Paclobutrazol is a plant growth retardant commonly used in the ornamental greenhouse industry since the 1980s (Goulston and Shearing 1985), with a half-life of 164 d in water (Massachusetts Department of Agricultural Resources 2012). Recommended label rates for ornamental plants range between 1 and 10 mg·L−1 paclobutrazol for substrate drench application and 5 to 100 mg·L−1 for foliar sprays. Million et al. (2002) evaluated subirrigation as a method to apply plant growth regulators (PGR) to ornamental bedding plants and concluded that a 30% plant growth suppression could be achieved by applying paclobutrazol via subirrigation with a single application of 0.1 to 2.4 mg·L−1 or a continuous application of 0.005 to 0.4 mg·L−1, with the specific rate depending on the crop. Wax Begonia (Semperflorens-Cultorum Group) was the most sensitive of the crops tested, with 30% less biomass than untreated plants resulting from a single application of 0.1 mg·L−1 or continuously at 0.005 mg·L−1 paclobutrazol. Grant et al. (2018a) reported residual concentrations of up to 72.5 µg·L−1 (0.0725 mg·L−1) paclobutrazol in recirculated water in a commercial greenhouse. The extended half-life of paclobutrazol in water increases the risk of it persisting and accumulating in recycled irrigation water, resulting in the potential to negatively influence the growth of subsequent crops irrigated with low concentrations of residual paclobutrazol.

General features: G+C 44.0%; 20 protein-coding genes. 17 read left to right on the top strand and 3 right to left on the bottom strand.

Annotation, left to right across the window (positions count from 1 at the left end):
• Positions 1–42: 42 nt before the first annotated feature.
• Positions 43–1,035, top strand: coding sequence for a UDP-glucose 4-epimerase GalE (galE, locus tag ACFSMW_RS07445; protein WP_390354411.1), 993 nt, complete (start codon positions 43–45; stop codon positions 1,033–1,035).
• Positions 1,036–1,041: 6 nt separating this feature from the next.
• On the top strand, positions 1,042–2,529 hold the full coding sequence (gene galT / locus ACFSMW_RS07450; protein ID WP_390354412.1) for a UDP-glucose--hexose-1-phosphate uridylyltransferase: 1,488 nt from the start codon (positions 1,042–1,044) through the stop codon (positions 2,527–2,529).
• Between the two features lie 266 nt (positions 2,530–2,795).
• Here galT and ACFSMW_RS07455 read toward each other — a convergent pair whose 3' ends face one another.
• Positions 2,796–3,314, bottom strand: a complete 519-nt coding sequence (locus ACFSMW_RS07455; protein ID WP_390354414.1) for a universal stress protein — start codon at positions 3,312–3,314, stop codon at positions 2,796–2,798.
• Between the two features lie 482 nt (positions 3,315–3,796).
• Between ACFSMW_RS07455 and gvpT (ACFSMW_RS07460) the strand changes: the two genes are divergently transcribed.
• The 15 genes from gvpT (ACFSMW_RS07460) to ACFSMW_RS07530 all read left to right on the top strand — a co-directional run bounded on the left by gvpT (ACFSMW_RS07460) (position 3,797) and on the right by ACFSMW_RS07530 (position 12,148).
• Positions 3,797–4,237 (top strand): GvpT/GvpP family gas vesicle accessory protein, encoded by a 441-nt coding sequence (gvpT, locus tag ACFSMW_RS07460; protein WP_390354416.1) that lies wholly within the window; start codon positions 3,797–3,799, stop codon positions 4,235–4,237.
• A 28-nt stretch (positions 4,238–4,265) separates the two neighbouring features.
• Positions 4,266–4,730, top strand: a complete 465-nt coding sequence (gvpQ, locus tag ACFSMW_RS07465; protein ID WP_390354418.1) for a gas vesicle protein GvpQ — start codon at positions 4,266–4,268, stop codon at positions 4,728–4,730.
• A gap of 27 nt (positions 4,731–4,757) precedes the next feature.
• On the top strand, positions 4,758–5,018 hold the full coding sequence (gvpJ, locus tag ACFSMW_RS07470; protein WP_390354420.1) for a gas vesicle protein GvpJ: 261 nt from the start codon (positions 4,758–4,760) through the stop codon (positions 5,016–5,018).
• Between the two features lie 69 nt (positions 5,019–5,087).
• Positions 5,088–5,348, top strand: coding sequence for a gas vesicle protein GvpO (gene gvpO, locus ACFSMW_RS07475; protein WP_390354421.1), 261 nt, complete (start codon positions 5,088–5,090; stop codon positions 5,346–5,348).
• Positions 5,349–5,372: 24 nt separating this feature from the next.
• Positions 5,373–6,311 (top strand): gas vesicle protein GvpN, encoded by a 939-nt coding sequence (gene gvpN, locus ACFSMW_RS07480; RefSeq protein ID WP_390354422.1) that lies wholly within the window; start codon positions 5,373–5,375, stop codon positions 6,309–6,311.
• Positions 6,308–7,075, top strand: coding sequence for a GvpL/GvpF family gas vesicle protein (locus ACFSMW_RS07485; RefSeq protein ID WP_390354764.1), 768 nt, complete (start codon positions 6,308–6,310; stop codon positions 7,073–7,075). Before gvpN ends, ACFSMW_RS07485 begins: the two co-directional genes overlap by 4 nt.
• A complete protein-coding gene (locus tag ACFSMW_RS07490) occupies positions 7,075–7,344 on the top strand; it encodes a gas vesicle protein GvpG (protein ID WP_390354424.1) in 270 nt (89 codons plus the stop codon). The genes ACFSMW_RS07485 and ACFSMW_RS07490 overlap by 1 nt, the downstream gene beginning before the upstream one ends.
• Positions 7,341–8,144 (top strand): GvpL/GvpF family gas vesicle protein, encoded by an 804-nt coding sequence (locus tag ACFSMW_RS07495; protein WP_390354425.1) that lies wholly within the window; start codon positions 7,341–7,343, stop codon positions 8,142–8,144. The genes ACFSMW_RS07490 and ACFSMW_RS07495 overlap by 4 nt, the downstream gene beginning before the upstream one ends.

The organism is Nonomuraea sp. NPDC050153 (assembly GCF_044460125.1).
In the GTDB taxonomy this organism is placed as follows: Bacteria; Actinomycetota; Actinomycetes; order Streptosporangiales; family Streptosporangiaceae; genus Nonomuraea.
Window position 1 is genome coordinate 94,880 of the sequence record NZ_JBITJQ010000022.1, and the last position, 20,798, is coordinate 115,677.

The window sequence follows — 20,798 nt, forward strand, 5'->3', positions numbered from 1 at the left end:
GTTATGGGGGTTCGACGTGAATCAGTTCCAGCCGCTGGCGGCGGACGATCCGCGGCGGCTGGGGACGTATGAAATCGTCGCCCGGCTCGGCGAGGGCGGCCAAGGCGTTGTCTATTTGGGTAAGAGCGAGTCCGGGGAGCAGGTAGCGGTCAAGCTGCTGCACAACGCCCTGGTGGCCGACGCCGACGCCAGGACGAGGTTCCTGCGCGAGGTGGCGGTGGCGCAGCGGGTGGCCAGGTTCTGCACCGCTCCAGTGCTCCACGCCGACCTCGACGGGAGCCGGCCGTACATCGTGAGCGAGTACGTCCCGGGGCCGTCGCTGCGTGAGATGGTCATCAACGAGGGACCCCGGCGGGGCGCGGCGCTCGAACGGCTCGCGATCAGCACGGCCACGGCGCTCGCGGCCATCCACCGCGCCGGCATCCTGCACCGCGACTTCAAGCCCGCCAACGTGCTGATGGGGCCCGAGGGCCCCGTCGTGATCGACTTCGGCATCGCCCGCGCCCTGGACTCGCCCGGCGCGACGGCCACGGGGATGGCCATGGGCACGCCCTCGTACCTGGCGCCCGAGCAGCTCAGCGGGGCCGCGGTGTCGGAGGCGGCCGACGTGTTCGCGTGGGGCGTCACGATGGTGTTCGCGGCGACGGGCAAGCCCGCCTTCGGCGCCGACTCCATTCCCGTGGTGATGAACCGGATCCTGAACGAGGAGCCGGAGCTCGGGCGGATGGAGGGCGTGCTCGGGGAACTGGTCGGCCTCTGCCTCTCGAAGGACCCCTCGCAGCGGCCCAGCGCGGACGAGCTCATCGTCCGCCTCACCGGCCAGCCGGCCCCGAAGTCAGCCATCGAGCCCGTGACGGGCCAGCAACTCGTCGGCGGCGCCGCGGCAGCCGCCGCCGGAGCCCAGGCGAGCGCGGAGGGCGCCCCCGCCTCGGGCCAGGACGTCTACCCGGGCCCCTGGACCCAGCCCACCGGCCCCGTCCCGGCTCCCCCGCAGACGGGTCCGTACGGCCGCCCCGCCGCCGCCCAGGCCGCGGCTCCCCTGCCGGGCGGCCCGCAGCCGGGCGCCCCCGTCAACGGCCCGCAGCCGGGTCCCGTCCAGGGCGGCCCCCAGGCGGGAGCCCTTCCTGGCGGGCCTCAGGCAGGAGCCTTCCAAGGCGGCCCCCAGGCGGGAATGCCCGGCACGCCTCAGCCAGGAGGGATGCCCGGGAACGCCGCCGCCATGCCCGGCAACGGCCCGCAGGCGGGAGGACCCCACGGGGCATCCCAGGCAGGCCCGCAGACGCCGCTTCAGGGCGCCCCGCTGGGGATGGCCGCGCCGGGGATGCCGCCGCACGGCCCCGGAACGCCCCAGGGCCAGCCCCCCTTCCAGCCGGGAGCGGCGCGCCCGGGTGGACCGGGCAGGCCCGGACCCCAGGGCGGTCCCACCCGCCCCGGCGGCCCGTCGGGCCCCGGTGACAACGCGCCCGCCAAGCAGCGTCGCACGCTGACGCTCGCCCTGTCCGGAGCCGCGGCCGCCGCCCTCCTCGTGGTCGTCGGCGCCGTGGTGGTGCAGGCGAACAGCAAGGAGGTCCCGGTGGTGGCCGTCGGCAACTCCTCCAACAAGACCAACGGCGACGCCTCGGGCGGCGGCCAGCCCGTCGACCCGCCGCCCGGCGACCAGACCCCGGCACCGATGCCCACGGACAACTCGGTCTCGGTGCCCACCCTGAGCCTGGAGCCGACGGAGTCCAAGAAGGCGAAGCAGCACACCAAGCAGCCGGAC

Growers do not apply paclobutrazol directly in subirrigation systems, but they do apply it frequently during the peak production season as a drench (high volume to substrate only), foliar spray (low volume to foliage), or medium volume spray-drench combination. Considering the extended half-life of paclobutrazol in water, its ability to adsorb to surfaces and desorb when the surfaces are rewet, the low dose required to reduce plant growth significantly, and how water moves into the substrate when subirrigating, there is a critical need to identify whether residual concentrations of paclobutrazol are a common risk in recirculated water resulting in the need for remediation or preventative practices. This research aimed to measure the residual concentration of paclobutrazol in recirculated water in commercial greenhouses producing bedding plants that capture and reuse water.